Time is running out for Maikel Franco. (Frank Klose/SportsTalkPhilly)
The 2017 Philadelphia Phillies season began with the club's new hitting coach Matt Stairs comparing Maikel Franco to his former teammate and American League MVP Miguel Tejada. This came after a 2016 season in which Franco slashed .255/.306/.427 with 25 home runs and 88 RBIs, which manager Pete Mackanin admitted he didn't think was a good year by Franco's standards. If Mackanin thought Franco was underwhelming in 2016, it's hard to imagine what he thinks of his 2017 season, where the door quickly seems to be shutting on the idea of Franco being a part of the team's long-term future.
While the Phillies may have left San Francisco with a positive feeling, Franco certainly didn't. The 24-year-old was 4 for 15 in the team's four-game series against the Giants, which isn't horrendous, but he's hitting just .203 this month, and is slashing a poor .224/.277/.389 on the season. As SportsTalkPhilly.com's Jason Ferrie wrote earlier this season, he is putting the ball on the ground far too much for any power hitter. He also hasn't exactly fixed his problem of being too pull happy.
Franco's own performance no longer appears to be his only problem.
The Lehigh Valley IronPigs played shortstop J.P. Crawford, who has had a strong second half, at third base yesterday. It appears that Crawford is going to get a chance to play some third base in the final month of the season. While Phillies assistant general manager Ned Rice told Matt Gelb of The Philadelphia Inquirer that they still believe Crawford will spend the bulk of his career playing shortstop, Crawford knocking on the door of making his major league debut at third base gives you a pretty good idea of what's to come if Franco doesn't quickly improve his play.
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Forget, at least for the time being, the idea of Manny Machado replacing Franco at third base after 2018. It feels pretty safe to assume that the Phillies (and a bulk of the league) will make a play for the Baltimore Orioles third baseman after 2018, but there's still another season to be played before then. Franco's extremely underwhelming 2017 season has made third base a prime spot for the Phillies to use to fix their "problem" of having too many talented middle infielders in 2018.
Despite his flaws at the plate, Freddy Galvis remains one of the league's best fielding infielders and a leader on the team. A year from now, the Phillies will have Crawford on the 40-man roster and at the major league level, which may very well bump him or Galvis to third base for a majority of games. Scott Kingery will likely be with the Phillies early next season, with Rice also noting that the team may look at him at shortstop and/or third base at Triple-A in the next few weeks. Current second baseman Cesar Hernandez fields well and has been a pretty strong hitter over the past calendar year. If he's not traded this offseason, one of him or Kingery could play some games at third base.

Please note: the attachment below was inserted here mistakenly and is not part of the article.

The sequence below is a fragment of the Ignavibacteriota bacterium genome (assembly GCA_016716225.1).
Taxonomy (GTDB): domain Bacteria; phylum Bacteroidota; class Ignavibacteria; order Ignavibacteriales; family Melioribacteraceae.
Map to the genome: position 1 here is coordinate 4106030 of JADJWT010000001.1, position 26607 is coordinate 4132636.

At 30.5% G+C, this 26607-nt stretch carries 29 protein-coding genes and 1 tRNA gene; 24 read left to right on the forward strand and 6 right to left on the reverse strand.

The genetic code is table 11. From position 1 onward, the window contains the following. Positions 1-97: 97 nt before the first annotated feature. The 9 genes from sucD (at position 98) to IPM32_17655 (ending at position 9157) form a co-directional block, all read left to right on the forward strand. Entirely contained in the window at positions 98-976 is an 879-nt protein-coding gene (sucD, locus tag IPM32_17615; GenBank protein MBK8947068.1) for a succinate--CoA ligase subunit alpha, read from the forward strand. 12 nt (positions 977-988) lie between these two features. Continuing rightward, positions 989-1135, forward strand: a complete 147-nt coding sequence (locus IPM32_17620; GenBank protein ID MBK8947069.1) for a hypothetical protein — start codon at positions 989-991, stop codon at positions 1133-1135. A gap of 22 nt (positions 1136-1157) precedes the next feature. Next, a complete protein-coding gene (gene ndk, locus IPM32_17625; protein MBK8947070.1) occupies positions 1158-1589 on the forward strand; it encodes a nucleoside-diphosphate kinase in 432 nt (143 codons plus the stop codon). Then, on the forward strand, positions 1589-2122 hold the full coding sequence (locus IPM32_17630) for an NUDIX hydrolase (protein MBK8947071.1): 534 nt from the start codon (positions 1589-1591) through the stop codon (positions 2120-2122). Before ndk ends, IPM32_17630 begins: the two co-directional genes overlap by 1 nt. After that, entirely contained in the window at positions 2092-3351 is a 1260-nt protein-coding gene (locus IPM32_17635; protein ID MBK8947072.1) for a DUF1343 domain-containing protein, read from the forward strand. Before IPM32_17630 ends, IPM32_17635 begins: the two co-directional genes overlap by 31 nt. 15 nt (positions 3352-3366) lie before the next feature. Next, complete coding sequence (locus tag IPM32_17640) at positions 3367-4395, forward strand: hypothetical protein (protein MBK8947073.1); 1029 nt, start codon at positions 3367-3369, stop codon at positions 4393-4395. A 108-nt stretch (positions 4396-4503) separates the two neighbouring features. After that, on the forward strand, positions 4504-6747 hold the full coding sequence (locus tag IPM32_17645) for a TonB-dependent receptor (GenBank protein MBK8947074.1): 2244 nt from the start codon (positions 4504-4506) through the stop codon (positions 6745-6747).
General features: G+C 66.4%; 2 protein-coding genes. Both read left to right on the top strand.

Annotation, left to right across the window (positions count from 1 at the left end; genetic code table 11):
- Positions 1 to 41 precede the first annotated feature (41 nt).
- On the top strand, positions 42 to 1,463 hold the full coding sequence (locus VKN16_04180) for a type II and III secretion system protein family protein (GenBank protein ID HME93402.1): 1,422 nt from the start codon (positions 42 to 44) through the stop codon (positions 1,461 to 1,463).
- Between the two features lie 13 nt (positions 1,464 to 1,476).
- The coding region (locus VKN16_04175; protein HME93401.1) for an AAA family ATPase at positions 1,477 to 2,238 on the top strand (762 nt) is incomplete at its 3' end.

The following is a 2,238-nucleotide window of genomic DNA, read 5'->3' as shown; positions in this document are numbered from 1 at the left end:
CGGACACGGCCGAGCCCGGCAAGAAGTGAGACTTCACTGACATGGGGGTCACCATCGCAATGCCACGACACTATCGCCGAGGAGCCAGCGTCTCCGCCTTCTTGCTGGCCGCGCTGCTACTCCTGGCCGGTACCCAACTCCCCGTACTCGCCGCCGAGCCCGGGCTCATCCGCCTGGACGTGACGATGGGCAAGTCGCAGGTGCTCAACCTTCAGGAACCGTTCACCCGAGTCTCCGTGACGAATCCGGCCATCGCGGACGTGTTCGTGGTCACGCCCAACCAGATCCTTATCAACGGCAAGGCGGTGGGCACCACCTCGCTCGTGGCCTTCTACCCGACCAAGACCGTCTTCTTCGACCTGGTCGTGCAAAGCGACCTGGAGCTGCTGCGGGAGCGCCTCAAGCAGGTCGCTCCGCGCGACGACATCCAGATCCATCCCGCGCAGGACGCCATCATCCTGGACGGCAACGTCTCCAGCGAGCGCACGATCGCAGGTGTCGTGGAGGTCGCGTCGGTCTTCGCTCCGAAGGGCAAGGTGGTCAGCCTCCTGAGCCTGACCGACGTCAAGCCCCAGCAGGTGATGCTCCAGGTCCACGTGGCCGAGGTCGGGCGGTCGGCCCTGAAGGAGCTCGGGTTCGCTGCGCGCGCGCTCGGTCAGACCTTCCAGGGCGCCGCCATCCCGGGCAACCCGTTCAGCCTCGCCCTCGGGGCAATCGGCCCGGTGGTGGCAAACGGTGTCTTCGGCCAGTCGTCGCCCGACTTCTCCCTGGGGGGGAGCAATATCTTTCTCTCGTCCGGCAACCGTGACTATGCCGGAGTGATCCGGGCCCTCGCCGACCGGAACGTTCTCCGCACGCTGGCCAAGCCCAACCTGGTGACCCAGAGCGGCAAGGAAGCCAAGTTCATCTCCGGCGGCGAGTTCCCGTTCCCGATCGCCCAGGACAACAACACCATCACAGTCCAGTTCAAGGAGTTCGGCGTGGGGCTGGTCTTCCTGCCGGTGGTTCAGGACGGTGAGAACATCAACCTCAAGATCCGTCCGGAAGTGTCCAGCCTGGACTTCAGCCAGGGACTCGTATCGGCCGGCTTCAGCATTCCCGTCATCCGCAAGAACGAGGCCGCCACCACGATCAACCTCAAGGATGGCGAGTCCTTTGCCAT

The guess here is that Franco will be the team's Opening Day starter at third base next year. It would make next to no sense to trade him this offseason - when he's still young and cheap - after the worst season of his young career. So Franco will likely be with the Phillies in 2018, but he's not going to be guaranteed 500 at-bats. Despite some flashes of defensive prowess, he's a below-average fielder and hasn't made up for that with his bat in 2017.
No one said making some rather drastic adjustments to his approach at the plate in 2017 would be easy for Franco. But he's had an entire season working with Stairs, after his disappointing 2016 season at least played a part in the team moving on from Stairs' predecessor, Steve Henderson. Stairs said this spring that Franco "will be an MVP candidate once he figures it out." If he truly has that type of potential, he needs to start showing it, because The Wicked Witch of the West has flipped the hourglass on his audition to be the team's long-term third baseman and it is quickly running out of red grains of sand.
- Rhys Hoskins is averaging a home run every 7.6 at-bats. He's not quite on a 2001-Barry Bonds pace, but it's fitting that he homered twice this weekend in San Francisco, because he's on pace to hit just under 66 home runs in a 500 at-bat season.
- Whenever the Phillies play in San Francisco, I'm struck by the beauty of AT&T Park (although I still have to keep myself from calling it Pac Bell Park). As historically cool as Wrigley Field and Fenway Park are, the Giants play in the nicest stadium in the league, in my mind.
- Over the weekend, the Giants also displayed two alternate jerseys that are flames - the black ones especially:
- I spent years dreaming of "T. Kelly" hitting a grand slam for the Phillies. Saturday it finally happened:
- Twitter user @NotTyKelly provided us with a better look:
- Over the weekend, I revisited that time that the Phillie Phanatic's head was stolen.
- I'm not sure what's going to happen with Cameron Rupp after this season, but I've seen enough to feel comfortable with Jorge Alfaro and Andrew Knapp being the team's two catchers in 2018.